A new book by University of California, Berkeley historian Jonathan Wackernagel, Colonial Interior, describes the ways in which the colonial home design of the mid-19th century was, in many ways, the best of its era.
The book explores how the styles, materials and aesthetics of the period were both innovative and familiar.
The style of home design was, for the most part, very much a matter of design, Wacklenagel writes, and this was true for all the buildings of the era.
Colonial homes were typically very spacious and spaciousness was a quality that was not lost on architects and designers.
The main problem was that there was a tendency to build large houses with very little space in them, so it was easier for people to feel comfortable in a room than to have space for their own needs.
There was also a lot of architectural design emphasis on creating a space of the mind, with very large windows and ceilings and lots of light.
There were also a number of design choices that were very traditional in their style, such as using stucco in many homes, which created a sense of spaciousness in the rooms and made the rooms more interesting to walk through.
The authors also point out that in many instances the architectural styles of the time were very influenced by the aesthetic of the times, such that a lot more of the building material was used in the period than was usual today.
Wacklenags book also reveals the influence of the American architect, John Henry Moore, on the style of the early twentieth century, which was influenced by his use of stuccos.
The author says that Moore “was a proponent of staccato, cantilevered walls and of a new type of decorative window, a window that opened onto a lower level that could be used to project light and shadow into the room.”
This new design style was, according to the author, “almost as radical as the styles of his contemporaries in Europe, who had begun to abandon the straight-sided design of early Victorian houses.”
Waklenagels book also discusses the use of the English-style curved windows, which were common in the early years of the century.
These curved windows were designed by Moore to help light enter and leave the room.
The curved windows have become an iconic feature of the house and, for many people, they are the most important part of the design.
A number of other notable features of the homes in the book include: A number of large windows in many houses that were used to make a living space.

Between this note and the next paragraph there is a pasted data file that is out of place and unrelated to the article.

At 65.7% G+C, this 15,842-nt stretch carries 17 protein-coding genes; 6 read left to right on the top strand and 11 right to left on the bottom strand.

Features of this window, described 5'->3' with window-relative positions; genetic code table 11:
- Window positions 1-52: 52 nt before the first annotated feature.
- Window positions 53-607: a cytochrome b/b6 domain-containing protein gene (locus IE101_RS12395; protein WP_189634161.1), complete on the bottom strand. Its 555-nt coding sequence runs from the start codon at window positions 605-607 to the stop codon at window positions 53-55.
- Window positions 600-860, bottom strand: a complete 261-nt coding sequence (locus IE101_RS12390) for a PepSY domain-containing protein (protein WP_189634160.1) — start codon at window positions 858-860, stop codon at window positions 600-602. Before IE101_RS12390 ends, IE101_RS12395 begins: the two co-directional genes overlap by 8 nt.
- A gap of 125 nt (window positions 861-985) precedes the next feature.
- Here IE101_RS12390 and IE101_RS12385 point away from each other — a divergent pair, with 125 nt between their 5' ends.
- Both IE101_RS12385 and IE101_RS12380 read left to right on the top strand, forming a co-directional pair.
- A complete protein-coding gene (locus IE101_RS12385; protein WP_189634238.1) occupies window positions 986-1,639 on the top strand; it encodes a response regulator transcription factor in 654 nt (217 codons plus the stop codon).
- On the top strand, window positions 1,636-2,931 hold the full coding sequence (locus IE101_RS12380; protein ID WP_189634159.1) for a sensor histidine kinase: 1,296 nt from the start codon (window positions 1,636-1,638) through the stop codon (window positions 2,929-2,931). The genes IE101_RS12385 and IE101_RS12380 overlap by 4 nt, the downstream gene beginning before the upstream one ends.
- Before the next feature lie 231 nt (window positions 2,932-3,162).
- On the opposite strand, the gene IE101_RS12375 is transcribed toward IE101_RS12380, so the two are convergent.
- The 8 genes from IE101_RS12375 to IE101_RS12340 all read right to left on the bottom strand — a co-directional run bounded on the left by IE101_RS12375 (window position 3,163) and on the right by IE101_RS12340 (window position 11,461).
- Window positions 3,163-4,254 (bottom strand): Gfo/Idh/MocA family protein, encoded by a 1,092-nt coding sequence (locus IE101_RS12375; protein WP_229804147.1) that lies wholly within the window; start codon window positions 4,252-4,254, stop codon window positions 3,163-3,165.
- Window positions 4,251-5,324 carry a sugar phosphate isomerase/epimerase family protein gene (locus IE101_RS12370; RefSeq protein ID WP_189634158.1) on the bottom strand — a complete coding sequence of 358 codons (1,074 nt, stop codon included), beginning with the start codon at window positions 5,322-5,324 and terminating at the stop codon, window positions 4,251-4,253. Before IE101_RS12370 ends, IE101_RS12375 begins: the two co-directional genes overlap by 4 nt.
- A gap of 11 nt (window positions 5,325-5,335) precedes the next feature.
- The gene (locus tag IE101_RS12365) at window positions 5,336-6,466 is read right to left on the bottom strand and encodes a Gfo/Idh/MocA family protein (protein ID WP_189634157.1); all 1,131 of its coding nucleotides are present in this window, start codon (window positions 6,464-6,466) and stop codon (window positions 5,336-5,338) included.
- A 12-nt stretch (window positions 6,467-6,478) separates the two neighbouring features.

Wackenagel says that many of these windows were so big they were difficult to see through.
The author says the curved window was “like the doorway of the room, but on the outside it was like a window.”
A glass-enclosed porch and a door in the upper level of the dwelling.
Two windows in the attic that were both open.
Three windows on the roof of the home, one that was wide open and one that had a window.
Many of the buildings in the house were also “built in large, open rooms, which made the living space appear more open,” Wackenags book says.
This style was not limited to the colonial period.
In addition to the Colonial homes, Waklenags also notes the style used by the builders of the new residential and commercial buildings in Manhattan, the new high-rise housing projects in New York City, and the new suburban housing developments in Brooklyn.
The writer says that there is a “tendency to make the building look like it was built on a hillside, which is true for many of the houses that appear in Colonial Home, but it’s also true for the new buildings in New Urbanism.”
The authors argue that the style in the new houses of the late 20th century is not simply a matter in design.
“This new architectural style is really a reflection of the social and political climate of the age, as well as of the desire of architects and planners for a larger, more spacious home, rather than one that could accommodate a family,” the authors write.
“There was also much more interest in the modern form of architecture in the first half of the 20th Century, and many of this new architecture styles are very much the products of this interest.”
Follow me on Twitter.com/jeffgerson